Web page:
I found I was tripping over what I wanted to keep so I rented a storage space. A word of warning here. Make sure you rent at a reputable, secure site…preferably with cement walls between storage units. I tried to save a buck and ended up getting about $9000 worth of items stolen, all replaceable except Mr. Virgo’s golf clubs. So sad.

Once the house was staged and on the market, the waiting game began. I moved into my little 16′ camper, partly to keep from having to clean the house constantly, and partly because I wanted to try my hand at living in a tiny home. I had been following the tiny house movement for quite some time. I was definitely interested in the lifestyle, but I wanted the flexibility to move frequently. I loved it, but the configuration of my space wasn’t really conducive to full time living. I started looking for a bigger, well built, travel trailer to buy once the house was sold.

I knew I needed to downsize in earnest. “Be ruthless!” became my mantra. I whittled away till I got a three bedroom house down to 25 boxes of stuff that I just HAD to keep. I paid to have it moved to my grandparent’s farm where I was going to care for an elderly aunt. As fate would have it, that didn’t work out for either of us so I bowed out gracefully.But, now what to do with the 25 boxes of stuff I “couldn’t” part with? I have been the caretaker of the family archives since my mom died eleven years ago. My first job was to scan 10,000+ photos and documents onto an external hard drive. And back it up on a second external hard drive for safe keeping. It took six weeks and was quite the trip down memory lane. It was emotionally draining and there were a ton of potholes on that road. Once I got the photos all scanned, I packed up the originals and shipped them off to the families of the subjects. Brilliant. They’re happy…I’m happy! Win-win.

interior
Once I sold my house, I traded in my Ford Expedition for an F-150 pickup and traded up for a 29′ Starcraft Launch Ultra Lite with a slide out dining area. It feels like the Taj Mahal after being crammed in my first camper. It does have a few disadvantages. I can’t pull into small, intimate campgrounds as easily. I’m a little less inclined to just hookup and go like I did with the little trailer but I’m hoping that gets better with time. Backing up is certainly interesting. I’m 42′ from nose to tail…there’s a learning curve. And, you had better be prepared for sticker shock at the gas pump! When I moved to West Virginia in October, I averaged 8 miles per gallon cross country and gas was over $4 per gallon in some places.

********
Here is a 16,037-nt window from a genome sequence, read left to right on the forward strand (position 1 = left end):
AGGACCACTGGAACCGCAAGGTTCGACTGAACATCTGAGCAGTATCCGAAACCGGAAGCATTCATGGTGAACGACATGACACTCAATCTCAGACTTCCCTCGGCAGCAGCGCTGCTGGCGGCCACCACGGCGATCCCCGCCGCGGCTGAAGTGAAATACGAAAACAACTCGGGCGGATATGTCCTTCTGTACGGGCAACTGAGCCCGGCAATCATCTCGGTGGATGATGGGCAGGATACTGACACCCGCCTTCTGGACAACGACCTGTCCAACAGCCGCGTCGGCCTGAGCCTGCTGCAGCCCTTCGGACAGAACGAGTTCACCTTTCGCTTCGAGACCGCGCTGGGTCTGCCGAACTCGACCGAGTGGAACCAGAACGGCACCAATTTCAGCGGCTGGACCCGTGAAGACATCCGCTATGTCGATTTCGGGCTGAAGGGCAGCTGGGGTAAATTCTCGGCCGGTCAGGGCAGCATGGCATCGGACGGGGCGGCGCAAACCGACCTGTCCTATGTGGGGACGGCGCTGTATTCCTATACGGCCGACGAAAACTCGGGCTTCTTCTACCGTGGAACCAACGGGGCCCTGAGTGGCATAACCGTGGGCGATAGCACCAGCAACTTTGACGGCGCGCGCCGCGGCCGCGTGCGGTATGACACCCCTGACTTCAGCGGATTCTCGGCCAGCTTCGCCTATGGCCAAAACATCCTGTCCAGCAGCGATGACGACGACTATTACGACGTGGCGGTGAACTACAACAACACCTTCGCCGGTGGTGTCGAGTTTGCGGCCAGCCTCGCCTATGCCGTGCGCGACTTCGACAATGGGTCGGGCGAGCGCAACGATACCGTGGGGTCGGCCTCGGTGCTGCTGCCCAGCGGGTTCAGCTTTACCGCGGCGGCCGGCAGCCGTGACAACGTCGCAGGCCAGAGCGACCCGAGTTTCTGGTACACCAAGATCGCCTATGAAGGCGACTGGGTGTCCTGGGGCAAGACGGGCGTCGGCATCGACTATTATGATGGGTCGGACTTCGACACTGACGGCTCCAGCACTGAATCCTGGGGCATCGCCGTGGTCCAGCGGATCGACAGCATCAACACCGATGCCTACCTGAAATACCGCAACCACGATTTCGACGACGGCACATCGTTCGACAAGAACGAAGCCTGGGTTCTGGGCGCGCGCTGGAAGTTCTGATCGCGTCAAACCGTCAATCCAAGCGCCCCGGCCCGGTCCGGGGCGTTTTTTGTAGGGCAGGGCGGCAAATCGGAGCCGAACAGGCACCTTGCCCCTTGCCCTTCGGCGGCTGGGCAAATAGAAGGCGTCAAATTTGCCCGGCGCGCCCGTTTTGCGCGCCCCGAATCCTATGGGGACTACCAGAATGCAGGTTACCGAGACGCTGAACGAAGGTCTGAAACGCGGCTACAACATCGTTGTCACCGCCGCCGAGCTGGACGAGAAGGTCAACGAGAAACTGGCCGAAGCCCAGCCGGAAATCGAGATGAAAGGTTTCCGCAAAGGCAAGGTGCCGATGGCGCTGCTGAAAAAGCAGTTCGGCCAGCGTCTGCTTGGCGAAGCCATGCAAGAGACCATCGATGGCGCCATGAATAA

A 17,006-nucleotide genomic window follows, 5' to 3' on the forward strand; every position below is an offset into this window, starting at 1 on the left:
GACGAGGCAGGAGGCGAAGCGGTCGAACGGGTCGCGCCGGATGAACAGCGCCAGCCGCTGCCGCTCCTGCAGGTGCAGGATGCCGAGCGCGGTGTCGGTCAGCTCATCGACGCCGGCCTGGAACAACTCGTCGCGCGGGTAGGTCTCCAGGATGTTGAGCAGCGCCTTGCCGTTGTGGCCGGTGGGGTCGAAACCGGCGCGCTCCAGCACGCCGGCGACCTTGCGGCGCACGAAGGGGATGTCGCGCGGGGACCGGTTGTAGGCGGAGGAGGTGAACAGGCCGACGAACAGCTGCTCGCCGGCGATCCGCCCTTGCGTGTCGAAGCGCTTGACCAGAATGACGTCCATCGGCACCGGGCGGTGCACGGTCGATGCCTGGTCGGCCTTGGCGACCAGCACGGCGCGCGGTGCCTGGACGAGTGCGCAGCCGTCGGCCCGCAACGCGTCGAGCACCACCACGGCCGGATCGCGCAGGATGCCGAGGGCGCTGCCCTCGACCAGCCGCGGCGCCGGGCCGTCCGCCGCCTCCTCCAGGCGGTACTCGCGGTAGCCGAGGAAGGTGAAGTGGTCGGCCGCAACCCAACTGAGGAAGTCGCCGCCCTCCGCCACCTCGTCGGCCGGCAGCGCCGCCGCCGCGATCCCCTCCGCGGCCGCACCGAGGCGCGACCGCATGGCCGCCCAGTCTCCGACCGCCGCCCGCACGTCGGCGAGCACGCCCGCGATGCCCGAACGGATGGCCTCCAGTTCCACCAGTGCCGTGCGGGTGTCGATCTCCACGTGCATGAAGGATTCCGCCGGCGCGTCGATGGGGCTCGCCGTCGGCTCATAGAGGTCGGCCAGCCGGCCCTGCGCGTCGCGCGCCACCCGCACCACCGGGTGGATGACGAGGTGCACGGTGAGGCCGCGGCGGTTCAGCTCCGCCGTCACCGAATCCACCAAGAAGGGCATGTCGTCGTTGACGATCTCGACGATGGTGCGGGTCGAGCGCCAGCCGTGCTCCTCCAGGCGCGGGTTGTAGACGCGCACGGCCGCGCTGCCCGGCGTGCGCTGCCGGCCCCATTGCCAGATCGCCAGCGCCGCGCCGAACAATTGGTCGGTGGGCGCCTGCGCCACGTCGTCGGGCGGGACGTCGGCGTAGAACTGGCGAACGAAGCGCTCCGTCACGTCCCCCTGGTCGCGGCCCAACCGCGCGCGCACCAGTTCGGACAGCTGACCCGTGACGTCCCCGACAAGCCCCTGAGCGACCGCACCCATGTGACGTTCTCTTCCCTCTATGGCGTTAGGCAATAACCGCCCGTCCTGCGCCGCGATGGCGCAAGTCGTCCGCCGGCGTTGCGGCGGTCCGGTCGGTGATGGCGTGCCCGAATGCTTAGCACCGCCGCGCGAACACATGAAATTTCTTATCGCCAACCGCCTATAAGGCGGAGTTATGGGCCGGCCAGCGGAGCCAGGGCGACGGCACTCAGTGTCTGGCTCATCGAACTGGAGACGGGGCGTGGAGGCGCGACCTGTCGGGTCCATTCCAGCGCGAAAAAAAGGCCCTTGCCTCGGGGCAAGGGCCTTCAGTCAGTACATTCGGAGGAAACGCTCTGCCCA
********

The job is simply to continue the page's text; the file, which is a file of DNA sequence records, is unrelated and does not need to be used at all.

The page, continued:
large trailer
 It’s winter now and bitter cold so I can’t really go through the rest of the boxes just yet. I’m spending my time organizing my little house on wheels in preparation for the next phase of this journey. I cannot stand the prefab, plastic look of the brown interior that all RV’s seem to have so I am changing the decor to something that suits me. Even though it’s 4 degrees outside, I am snug as a bug in my tiny little home. And best of all? I’m free. It’s paid for. I will carry only what is useful and loved. I can live wherever I want. And that is the most empowering thing I have ever done for myself.

Mr. Virgo would be so proud! <3

You can follow Ginny as she travels with TOW-Wanda…her home on wheels. www.facebook.com/marshmallowranch

Ginny is a former student in the Tiny Transition + Downsizing E-Course. If you need a step by step plan to get your life downsized and get out from under your “stuff” – you can join the next session of Tiny Transition + Downsizing right here.  Class starts March 1st!

The practical weekly lessons and private student-only forum allow you to make progress at your own pace within a group of like-minded friends on the same journey. I’ve been told that the group is a catalyst for lifelong change. That’s because we not only go through how to eliminate all sorts of crap from your life and space, but because we fundamentally change your relationship with “stuff”. It has the cascading effect of positively influencing every area of your life. You can learn more about Tiny Transition and Downsizing and register here.
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Properly Hitching A Trailer To A Tow Vehicle

Before building our tiny house I gave very little thought to what we’d do after it was built. I knew the land we intended to settle on was in a different state and that somehow we had to get the tiny house there. But at the time we drove a Dodge Caliber sport wagon so I rested easy knowing I would just find someone to tow it for us. When it came time to relocate I practically begged my father to use his Chevy 2500 extended cab to do the towing for us. He agreed but on one condition. I had to help drive. That meant I had to learn how to tow our 7,800 pound tiny house.

Towing_Odom

What I have learned since that time is that perhaps one of the most important parts of building a house on wheels is knowing how to transport it safely and effectively once complete. This includes the use of safety chains, stabilizer bars, a sway bar, coupler locks, and trailer brakes. While it doesn’t take a rocket scientist it does take a few minutes and an idea of what needs to happen to safely move down the road with your tiny house in tow. I invite you to spend the next 3 minutes watching this short video on how to properly hook up your THOW or travel trailer to your town vehicle. Just click on the standard YouTube play button.